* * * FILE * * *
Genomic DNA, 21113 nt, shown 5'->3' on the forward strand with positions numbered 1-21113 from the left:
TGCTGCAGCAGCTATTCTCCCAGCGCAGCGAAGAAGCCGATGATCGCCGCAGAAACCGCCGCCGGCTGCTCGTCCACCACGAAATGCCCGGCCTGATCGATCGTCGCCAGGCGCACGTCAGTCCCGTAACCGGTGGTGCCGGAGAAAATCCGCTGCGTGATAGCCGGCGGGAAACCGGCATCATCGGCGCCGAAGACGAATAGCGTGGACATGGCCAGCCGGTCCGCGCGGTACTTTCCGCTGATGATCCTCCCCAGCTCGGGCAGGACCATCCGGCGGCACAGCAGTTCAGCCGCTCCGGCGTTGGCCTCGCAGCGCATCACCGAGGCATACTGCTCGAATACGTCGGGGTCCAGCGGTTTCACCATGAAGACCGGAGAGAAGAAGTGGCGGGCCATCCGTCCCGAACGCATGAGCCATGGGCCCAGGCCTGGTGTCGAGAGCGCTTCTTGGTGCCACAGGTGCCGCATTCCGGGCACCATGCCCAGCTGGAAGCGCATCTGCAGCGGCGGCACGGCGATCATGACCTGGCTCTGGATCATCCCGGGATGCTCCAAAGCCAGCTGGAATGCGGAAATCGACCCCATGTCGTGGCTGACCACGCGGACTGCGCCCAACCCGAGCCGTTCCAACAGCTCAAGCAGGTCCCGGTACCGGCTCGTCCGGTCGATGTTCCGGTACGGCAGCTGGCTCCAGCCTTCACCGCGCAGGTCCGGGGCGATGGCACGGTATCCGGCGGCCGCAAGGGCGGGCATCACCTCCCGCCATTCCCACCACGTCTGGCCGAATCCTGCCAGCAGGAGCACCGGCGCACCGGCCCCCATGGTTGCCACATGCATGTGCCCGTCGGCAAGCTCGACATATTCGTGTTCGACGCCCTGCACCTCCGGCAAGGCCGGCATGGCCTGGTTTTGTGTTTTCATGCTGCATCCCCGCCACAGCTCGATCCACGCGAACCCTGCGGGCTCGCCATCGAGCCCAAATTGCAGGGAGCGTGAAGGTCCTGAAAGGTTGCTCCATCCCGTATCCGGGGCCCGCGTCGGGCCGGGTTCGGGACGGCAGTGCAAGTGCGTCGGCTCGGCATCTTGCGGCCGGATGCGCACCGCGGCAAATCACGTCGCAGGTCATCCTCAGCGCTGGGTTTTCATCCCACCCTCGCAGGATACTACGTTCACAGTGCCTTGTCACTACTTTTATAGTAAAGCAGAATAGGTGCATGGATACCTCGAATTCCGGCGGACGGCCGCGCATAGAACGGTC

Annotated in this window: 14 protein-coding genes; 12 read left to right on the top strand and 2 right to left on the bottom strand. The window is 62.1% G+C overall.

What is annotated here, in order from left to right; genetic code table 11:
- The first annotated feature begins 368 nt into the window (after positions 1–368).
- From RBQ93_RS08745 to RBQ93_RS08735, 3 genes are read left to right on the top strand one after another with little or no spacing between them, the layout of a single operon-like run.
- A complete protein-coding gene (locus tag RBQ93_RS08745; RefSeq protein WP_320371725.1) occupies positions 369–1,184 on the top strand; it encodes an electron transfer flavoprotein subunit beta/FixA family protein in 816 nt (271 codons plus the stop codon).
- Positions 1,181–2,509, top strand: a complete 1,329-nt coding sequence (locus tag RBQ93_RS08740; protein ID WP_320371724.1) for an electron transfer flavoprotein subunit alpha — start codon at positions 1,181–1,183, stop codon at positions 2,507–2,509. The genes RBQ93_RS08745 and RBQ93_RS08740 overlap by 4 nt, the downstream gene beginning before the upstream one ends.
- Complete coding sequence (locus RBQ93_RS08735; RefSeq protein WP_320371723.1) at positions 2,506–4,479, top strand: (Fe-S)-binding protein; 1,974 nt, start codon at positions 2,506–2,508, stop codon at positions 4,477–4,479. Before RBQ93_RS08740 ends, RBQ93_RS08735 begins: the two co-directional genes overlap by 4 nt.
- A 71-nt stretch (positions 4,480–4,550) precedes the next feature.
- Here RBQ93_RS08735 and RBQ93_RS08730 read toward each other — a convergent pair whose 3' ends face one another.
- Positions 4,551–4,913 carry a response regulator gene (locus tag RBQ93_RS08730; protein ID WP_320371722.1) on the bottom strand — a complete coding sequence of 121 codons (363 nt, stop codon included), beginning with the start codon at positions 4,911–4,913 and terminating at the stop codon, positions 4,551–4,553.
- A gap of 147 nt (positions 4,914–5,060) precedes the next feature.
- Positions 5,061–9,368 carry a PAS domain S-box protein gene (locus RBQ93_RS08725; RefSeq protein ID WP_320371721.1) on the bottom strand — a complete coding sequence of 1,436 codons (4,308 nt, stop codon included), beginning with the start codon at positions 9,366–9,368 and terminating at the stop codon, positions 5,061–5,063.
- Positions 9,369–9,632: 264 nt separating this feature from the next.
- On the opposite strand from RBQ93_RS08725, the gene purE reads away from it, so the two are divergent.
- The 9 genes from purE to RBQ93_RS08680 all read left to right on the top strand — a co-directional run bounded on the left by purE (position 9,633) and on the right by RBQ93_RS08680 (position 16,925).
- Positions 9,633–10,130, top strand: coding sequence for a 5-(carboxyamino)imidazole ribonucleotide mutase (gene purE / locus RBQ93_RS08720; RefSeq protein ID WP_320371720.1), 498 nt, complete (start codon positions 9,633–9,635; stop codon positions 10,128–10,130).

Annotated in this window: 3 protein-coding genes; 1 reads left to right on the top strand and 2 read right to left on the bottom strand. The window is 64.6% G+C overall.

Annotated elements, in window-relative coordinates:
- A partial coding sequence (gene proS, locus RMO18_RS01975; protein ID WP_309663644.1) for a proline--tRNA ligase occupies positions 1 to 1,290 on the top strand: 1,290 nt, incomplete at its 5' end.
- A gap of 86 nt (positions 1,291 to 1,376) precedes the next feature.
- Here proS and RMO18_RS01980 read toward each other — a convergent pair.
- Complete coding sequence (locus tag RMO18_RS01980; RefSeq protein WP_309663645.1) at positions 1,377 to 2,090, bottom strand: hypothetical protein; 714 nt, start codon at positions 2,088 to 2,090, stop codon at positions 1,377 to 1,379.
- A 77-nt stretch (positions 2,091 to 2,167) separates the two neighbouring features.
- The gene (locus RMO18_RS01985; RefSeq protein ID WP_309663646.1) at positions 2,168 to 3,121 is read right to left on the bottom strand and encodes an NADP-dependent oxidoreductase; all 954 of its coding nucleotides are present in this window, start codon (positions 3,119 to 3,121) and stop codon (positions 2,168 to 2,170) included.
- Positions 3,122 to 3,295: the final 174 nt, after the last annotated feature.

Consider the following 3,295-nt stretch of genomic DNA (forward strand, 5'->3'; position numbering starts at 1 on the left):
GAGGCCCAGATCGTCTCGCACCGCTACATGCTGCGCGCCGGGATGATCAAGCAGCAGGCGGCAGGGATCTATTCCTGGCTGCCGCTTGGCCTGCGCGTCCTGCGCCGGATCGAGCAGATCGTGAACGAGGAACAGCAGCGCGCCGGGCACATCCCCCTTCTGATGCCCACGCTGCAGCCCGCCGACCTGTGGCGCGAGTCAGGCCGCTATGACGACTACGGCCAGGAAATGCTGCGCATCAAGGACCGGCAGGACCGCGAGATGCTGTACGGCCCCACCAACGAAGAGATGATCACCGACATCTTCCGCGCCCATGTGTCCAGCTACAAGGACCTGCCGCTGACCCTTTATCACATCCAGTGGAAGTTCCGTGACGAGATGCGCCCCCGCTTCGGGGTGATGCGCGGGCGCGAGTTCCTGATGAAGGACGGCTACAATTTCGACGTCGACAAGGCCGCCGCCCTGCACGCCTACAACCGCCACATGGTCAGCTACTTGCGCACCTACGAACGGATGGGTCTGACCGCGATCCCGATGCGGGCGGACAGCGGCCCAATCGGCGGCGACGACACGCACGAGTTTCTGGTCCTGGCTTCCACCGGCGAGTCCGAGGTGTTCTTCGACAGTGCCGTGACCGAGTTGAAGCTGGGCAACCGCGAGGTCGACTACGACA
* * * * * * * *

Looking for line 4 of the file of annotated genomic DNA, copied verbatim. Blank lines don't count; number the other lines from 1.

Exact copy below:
What is annotated here, in order from left to right; genetic code table 11: